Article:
Algae growth is a common problem that pool owners face. Not only is it unappealing, but it can also pose health risks. Dangerous bacteria like E.coli flourish in contaminated water, and its slippery consistency can result in falls and injuries. Moreover, algae can cause severe damage to your pool and lead to expensive repairs. This article will provide a detailed guide on how to prevent and remove algae from your pool, including identifying different types of algae and their causes, as well as the most effective ways to clean and maintain your pool.
What Is Pool Algae?
Algae is a living plant organism that thrives in swimming pools. It can come in various colors, such as green, teal, yellow, brown, red, or even black. Algae can be either free-floating or stick to your pool walls, floors, or cracks and crevices. Cloudy pool water is also a sign of an algae problem. Although it spreads quickly, it can be treated and prevented with regular maintenance.
Can You Swim in a Pool with Algae?
It is not recommended to use your pool if there is algae present. The presence of algae indicates poor water balance, which means there may not be enough chlorine in the water to fight off other harmful bacteria. Algae can also suggest inadequate water sanitation, so it is best to stay outside of your pool until you have removed the algae.
What Causes Algae in a Pool?
Algae in pools can be caused by several factors. Algae spores can travel from your yard into your pool through wind, rain, or contaminated pool tools. Most soil and plant debris also contain algae. Additionally, poor water circulation, sanitation, and balance, as well as inadequate water filtration, can result in algae growth.
Types of Pool Algae
There are three common types of algae found in swimming pools, and each has different characteristics and treatment methods.
- Green Algae
Green algae is the most common type found in pools. It typically appears in corners and other areas where circulation is poor. It can grow explosively, so regular cleaning and maintenance are essential to preventing its growth. Although it is not more dangerous than other types of algae, it can potentially cause skin infections and rashes due to bacteria feeding on the algae.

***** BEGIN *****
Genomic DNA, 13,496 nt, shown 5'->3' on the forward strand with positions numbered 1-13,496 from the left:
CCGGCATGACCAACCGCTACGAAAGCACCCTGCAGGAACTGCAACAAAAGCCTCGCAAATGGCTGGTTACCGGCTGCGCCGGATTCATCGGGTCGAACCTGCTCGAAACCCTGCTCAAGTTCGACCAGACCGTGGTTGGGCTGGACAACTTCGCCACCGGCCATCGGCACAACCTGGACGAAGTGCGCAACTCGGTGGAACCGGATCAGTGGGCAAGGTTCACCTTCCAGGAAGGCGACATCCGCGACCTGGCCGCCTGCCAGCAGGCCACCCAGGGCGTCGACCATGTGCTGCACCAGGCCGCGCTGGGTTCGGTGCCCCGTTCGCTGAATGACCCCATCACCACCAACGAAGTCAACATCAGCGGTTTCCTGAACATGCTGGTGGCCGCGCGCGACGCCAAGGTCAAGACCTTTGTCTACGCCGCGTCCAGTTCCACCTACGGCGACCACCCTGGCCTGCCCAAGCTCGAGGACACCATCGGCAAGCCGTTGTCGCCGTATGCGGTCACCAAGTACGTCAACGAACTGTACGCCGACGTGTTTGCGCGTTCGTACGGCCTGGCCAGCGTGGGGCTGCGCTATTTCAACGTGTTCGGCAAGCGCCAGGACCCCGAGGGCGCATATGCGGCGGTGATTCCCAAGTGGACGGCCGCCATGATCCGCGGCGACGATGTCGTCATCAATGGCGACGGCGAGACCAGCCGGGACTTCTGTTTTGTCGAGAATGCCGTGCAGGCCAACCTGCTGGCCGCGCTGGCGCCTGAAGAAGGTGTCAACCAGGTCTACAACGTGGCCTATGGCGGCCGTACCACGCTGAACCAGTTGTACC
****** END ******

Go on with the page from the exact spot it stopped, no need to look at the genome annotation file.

- Mustard Algae
Mustard algae is yellow-brown or “mustard” in color. It is easy to brush off pool walls, but it can return quickly and be resistant to chlorine and shock treatment. It is prevalent in shady areas with poor circulation.
- Black Algae
Black algae is a resistant type of algae that clings to pool walls, floors, and cracks. It is usually found in gunite or concrete pools and should be treated immediately upon detection.
How to Kill Algae in Your Pool
- Whether you are dealing with an algae-infested pool or want to prevent algae growth in the first place, there are several methods to keep your pool clean and safe.
- Identify the type of algae in your pool to determine the most effective treatment. Green algae is the most common type, but yellow/mustard, black, and pink algae/slime are also frequently found in pools.
- Remove everything from your pool besides cleaning equipment. Vacuum your pool to remove any existing algae, which the algaecide has forced to the bottom of your pool.
- Routine brushing will also kill algae spores. Make sure to scrub and brush your pool walls on a regular basis.
- Sanitize your pool with chlorine or other sanitizers, which can effectively kill algae.
- Balance your pool water’s pH and alkalinity.